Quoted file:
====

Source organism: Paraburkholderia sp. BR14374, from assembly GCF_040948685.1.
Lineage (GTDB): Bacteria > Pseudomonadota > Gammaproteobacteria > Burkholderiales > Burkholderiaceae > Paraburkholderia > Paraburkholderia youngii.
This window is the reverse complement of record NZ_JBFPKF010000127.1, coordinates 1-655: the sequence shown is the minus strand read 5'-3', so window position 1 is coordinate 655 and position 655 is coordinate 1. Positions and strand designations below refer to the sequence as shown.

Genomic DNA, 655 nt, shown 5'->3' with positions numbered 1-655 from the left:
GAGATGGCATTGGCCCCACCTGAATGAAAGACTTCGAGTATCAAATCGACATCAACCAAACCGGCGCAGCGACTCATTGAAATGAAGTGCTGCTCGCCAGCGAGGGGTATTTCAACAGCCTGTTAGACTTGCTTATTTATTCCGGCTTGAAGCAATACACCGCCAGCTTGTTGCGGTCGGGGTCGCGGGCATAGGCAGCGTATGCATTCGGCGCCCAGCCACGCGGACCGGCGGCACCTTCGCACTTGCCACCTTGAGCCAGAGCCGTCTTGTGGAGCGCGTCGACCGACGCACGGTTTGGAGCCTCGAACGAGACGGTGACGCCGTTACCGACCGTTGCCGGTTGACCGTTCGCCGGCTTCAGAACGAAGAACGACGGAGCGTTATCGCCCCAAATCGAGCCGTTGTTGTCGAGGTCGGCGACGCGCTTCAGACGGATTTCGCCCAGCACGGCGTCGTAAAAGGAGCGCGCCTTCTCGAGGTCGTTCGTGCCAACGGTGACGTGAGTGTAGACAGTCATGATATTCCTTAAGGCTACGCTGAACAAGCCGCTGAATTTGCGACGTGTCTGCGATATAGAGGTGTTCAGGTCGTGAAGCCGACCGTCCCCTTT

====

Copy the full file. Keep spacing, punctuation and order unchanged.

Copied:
Source organism: Paraburkholderia sp. BR14374, from assembly GCF_040948685.1.
Lineage (GTDB): Bacteria > Pseudomonadota > Gammaproteobacteria > Burkholderiales > Burkholderiaceae > Paraburkholderia > Paraburkholderia youngii.
This window is the reverse complement of record NZ_JBFPKF010000127.1, coordinates 1-655: the sequence shown is the minus strand read 5'-3', so window position 1 is coordinate 655 and position 655 is coordinate 1. Positions and strand designations below refer to the sequence as shown.

Genomic DNA, 655 nt, shown 5'->3' with positions numbered 1-655 from the left:
GAGATGGCATTGGCCCCACCTGAATGAAAGACTTCGAGTATCAAATCGACATCAACCAAACCGGCGCAGCGACTCATTGAAATGAAGTGCTGCTCGCCAGCGAGGGGTATTTCAACAGCCTGTTAGACTTGCTTATTTATTCCGGCTTGAAGCAATACACCGCCAGCTTGTTGCGGTCGGGGTCGCGGGCATAGGCAGCGTATGCATTCGGCGCCCAGCCACGCGGACCGGCGGCACCTTCGCACTTGCCACCTTGAGCCAGAGCCGTCTTGTGGAGCGCGTCGACCGACGCACGGTTTGGAGCCTCGAACGAGACGGTGACGCCGTTACCGACCGTTGCCGGTTGACCGTTCGCCGGCTTCAGAACGAAGAACGACGGAGCGTTATCGCCCCAAATCGAGCCGTTGTTGTCGAGGTCGGCGACGCGCTTCAGACGGATTTCGCCCAGCACGGCGTCGTAAAAGGAGCGCGCCTTCTCGAGGTCGTTCGTGCCAACGGTGACGTGAGTGTAGACAGTCATGATATTCCTTAAGGCTACGCTGAACAAGCCGCTGAATTTGCGACGTGTCTGCGATATAGAGGTGTTCAGGTCGTGAAGCCGACCGTCCCCTTT